There was a lot of the usual post-round golf talk in Michelle Wie’s media session at the 2014 U.S. Women’s Open where she is tied for the lead with Korea’s, Amy Yang. They are at 2-under and have a 4-shot lead over the irrepressible Julie Inkster, Ireland amateur-turned-pro-this-week, Stephanie Meadow, Korea’s, Na Yeon Choi and Aussie amateur, Minjee Lee.
Wie and Yang are friends and will be paired in the last group at 1:36 pm. Meadow gets Inkster and Lee gets Na Yeon. This could all be very captivating.
But for now, what I found interesting was this question and answer from Michelle about how she envisioned her life when she was young and how that turned out:
Q. So when you were say 15 or 16, is this where you always imagined you would be at 24 or did you have any idea what you wanted to be when you were 15 or 16?
“Yeah, I mean this is exactly where I wanted to be. That’s why I work hard, I want to be in positions like this. I want to be in the final pairing of the U.S. Open and it’s just great. It’s really, I think it’s more and more motivating that when I play well that I want to work harder”
“When I was 15 and 16 I think kind of the troubles that I came into when I was younger is that I tried to plan my life and a lot of times things don’t happen the way they should or the way they should in my mind. So I’m just kind of going out there living it day by day. Just a lot of fun when hard work pays off. I’m really excited for tomorrow.”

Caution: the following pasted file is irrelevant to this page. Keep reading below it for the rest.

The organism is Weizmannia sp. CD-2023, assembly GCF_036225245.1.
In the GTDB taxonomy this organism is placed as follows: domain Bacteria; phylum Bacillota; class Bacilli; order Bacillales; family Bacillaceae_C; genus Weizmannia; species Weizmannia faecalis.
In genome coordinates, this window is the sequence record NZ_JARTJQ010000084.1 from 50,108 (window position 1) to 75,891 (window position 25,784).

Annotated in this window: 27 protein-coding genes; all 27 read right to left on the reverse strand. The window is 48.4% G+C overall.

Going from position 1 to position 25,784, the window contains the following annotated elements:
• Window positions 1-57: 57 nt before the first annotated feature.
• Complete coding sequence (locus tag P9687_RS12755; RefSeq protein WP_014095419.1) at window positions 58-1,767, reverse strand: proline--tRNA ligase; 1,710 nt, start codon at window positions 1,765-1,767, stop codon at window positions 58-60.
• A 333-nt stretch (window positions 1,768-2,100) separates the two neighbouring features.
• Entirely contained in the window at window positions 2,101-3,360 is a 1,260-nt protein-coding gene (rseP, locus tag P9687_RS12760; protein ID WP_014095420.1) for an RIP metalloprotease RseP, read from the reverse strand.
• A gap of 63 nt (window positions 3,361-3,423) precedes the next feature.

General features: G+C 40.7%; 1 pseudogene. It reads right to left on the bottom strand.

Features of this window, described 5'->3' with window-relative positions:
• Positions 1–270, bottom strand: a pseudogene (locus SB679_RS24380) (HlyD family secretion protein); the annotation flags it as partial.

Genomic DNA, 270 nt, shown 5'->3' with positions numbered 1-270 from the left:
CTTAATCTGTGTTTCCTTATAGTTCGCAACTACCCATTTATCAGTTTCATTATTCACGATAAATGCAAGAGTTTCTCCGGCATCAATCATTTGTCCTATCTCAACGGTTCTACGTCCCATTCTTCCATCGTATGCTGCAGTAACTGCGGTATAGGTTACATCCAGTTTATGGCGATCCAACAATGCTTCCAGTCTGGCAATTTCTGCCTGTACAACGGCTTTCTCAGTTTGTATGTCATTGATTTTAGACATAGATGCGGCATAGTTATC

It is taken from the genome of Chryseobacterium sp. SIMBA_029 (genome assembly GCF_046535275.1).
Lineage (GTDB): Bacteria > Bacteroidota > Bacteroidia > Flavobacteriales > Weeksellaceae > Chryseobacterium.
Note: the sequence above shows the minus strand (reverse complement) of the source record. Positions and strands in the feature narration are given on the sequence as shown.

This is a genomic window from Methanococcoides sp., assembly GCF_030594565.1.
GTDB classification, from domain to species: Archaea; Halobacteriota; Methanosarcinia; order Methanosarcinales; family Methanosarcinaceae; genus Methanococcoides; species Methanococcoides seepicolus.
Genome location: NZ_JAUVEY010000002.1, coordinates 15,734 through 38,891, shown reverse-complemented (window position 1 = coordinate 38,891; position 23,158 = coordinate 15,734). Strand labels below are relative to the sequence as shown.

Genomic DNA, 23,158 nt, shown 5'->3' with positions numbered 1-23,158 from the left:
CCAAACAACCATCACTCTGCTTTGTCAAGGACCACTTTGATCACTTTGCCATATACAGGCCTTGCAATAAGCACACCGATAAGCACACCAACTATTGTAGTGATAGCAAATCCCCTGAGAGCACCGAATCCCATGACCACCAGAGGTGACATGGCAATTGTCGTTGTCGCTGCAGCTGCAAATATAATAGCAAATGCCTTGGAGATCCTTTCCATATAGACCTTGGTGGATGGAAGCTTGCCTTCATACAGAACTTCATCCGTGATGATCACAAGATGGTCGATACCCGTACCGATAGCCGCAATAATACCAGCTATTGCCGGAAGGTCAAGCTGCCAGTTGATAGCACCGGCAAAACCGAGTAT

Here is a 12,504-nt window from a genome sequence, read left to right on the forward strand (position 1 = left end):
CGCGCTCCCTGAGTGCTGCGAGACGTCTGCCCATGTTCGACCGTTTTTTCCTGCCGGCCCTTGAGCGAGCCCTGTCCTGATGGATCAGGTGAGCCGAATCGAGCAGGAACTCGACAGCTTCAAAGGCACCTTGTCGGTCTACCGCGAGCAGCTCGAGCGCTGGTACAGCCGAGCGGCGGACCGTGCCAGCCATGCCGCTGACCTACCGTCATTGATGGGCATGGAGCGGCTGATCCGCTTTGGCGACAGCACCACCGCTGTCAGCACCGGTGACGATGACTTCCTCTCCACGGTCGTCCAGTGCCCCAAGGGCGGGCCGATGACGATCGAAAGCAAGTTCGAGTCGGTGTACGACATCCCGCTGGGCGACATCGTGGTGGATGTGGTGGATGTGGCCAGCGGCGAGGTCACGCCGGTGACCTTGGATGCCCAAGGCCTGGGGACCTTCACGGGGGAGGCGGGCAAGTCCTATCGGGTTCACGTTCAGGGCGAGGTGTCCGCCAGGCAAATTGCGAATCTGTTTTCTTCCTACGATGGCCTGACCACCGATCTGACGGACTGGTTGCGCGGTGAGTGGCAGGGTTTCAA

I don’t know how many of you are being exposed to this idea of living life on a day by day basis, but when I was first exposed to it, it was an anathema to everything logical and responsible I knew to be true: you set your goal, you work tirelessly to reach it and, most important, you get it done, dammit.
But God truly does work in mysterious ways. In high school I was a disaffected underachiever who grew impatient with the slow pace and relevance of the curriculum. I grew weary of my worried parents’ insistence that I had to go to college. Out of nowhere, in the Vietnam era, I decided to join the Navy. It appeared that I would miss out on all that a college education afforded you in those days.
Instead, my four-year enlistment plopped me down on a destroyer out of Mayport (Jacksonville), Florida, where I proceeded to see the world, one seaport at a time: the Caribbean, Bermuda, two cruises to the Mediterranean, Turkey, Lebanon, the Holy Land, the Suez Canal, the Red Sea, the Indian Ocean, East Africa and Madagascar. In the early days of the space program, we were stationed off the West Coast of Africa for two weeks to pick up the astronauts if they had to abort the launch before they got to orbit. While we were waiting, I got to swim in 6,000 feet of water.
As a 20-year-old kid, I had the responsibility of maintaining the computers and radars of the ships gunnery system and was the guy in the bowels of the ship who pulled the trigger to fire the ship’s big guns. Soon after, I became the leader of the other dozen or so men who operated the system. Me, the formally disaffected punk.